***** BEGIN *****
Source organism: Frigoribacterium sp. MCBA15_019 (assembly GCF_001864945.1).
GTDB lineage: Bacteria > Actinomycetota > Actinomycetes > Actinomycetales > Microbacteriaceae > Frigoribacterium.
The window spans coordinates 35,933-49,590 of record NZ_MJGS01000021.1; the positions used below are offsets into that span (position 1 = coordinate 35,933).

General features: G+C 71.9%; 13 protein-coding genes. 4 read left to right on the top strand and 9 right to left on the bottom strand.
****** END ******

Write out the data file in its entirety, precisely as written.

Source organism: Frigoribacterium sp. MCBA15_019 (assembly GCF_001864945.1).
GTDB lineage: Bacteria > Actinomycetota > Actinomycetes > Actinomycetales > Microbacteriaceae > Frigoribacterium.
The window spans coordinates 35,933-49,590 of record NZ_MJGS01000021.1; the positions used below are offsets into that span (position 1 = coordinate 35,933).

General features: G+C 71.9%; 13 protein-coding genes. 4 read left to right on the top strand and 9 right to left on the bottom strand.